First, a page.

Complete Soft Tissue Sarcoma Resection is a Viable Treatment Option for Select Elderly Patients
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Decreased performance status, comorbidities, and disease natural history may erode enthusiasm for soft tissue sarcoma (STS) resection in elderly patients. Consequently, we evaluated the outcome of elderly patients amenable to complete surgical resection treated at a single institution.
Prospectively accrued data were used to identify patients with primary STS age ≥65 years (n = 325) who underwent complete macroscopic resection at our institution (1996–2007). Univariable and multivariable analyses were performed to identify prognostic factors.
Median age at presentation was 72 years; 179 patients (55.1%) had associated comorbidities with an ASA score of ≥3. Extremity was the most common site (57.1%; n = 186), undifferentiated pleomorphic sarcoma the most common histology (60.4%; n = 197); 232 (71.2%) were high grade, 222 (68.3%) were >5 cm. Thirty-day postoperative mortality was 0.9% (n = 3); overall complication rate was 30.7% (n = 100), and mean postoperative hospital stay was 9 days (range, 1–84). Estimated median survival was 96 months, 5-year disease-specific survival (DSS) was 63%. Multivariable analysis identified age ≥75 year (HR = 2.03), tumor size: 5–15 vs <5 cm (HR = 3.54), or >15 vs <5 cm (HR = 10.33), and high-grade (HR = 5.53) as significant independent adverse prognostic factors. Compared with patients aged 65–74 years, older patients had more high grade tumors (P = .04), received chemotherapy less often (P < .0001), developed different patterns of recurrence (P < .05), and exhibited a shorter median survival (70 months; P = .05).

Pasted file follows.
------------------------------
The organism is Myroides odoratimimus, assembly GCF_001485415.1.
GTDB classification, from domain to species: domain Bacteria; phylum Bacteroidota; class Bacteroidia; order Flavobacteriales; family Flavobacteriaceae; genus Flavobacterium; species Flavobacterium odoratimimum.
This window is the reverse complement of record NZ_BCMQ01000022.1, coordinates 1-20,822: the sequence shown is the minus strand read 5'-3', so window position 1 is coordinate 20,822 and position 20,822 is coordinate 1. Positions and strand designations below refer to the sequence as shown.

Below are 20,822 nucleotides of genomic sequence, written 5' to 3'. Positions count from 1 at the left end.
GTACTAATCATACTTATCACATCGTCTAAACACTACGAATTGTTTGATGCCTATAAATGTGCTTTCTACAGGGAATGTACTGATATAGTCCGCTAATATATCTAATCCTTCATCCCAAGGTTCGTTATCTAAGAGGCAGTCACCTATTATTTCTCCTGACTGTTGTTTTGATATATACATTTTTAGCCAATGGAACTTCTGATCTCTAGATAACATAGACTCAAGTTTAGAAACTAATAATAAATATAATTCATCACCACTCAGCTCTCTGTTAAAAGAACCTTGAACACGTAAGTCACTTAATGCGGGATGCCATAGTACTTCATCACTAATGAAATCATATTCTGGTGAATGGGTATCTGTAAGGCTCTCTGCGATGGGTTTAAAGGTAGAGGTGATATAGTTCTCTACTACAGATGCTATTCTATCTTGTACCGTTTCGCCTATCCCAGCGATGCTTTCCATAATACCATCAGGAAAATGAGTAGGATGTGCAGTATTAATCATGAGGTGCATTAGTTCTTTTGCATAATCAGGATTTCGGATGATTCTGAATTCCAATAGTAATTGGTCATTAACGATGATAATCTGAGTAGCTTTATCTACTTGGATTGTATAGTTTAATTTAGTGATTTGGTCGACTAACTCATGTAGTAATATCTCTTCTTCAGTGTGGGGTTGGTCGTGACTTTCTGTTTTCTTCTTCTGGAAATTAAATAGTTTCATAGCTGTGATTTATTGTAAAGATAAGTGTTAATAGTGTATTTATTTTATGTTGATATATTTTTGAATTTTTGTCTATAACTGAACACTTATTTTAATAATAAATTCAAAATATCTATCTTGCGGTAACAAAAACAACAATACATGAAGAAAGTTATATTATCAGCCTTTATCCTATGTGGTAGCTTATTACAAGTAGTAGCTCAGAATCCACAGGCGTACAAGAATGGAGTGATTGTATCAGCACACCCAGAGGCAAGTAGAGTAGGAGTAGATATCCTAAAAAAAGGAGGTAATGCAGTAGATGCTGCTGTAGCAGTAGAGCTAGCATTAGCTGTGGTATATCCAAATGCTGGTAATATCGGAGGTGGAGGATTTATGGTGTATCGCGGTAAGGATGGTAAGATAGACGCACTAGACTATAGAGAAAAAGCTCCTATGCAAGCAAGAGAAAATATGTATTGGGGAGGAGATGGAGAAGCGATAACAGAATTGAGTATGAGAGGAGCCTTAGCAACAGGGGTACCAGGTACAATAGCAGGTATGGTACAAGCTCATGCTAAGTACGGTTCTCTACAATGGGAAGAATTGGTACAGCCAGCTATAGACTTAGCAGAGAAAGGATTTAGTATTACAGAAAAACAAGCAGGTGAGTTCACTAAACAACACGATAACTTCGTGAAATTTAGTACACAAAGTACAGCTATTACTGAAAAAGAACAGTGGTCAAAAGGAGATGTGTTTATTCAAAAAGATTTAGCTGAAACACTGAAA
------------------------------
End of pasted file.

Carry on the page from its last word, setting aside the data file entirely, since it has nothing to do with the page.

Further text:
Properly selected elderly patients can safely undergo extensive STS resections. Until more effective therapies become available, surgery in the elderly is indicated and remains the best means for STS control.
KeywordsSoft Tissue Sarcoma Young Cohort Undifferentiated Pleomorphic Sarcoma Soft Tissue Sarcoma Patient Complete Macroscopic Resection
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